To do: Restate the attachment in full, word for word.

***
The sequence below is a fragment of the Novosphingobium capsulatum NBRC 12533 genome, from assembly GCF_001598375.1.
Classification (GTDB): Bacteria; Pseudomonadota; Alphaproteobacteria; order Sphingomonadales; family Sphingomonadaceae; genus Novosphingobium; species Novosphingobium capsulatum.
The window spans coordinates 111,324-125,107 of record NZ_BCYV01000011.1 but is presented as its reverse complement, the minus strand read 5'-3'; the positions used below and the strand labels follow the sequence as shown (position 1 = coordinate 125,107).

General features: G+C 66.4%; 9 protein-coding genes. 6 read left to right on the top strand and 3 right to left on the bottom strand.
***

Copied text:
The sequence below is a fragment of the Novosphingobium capsulatum NBRC 12533 genome, from assembly GCF_001598375.1.
Classification (GTDB): Bacteria; Pseudomonadota; Alphaproteobacteria; order Sphingomonadales; family Sphingomonadaceae; genus Novosphingobium; species Novosphingobium capsulatum.
The window spans coordinates 111,324-125,107 of record NZ_BCYV01000011.1 but is presented as its reverse complement, the minus strand read 5'-3'; the positions used below and the strand labels follow the sequence as shown (position 1 = coordinate 125,107).

General features: G+C 66.4%; 9 protein-coding genes. 6 read left to right on the top strand and 3 right to left on the bottom strand.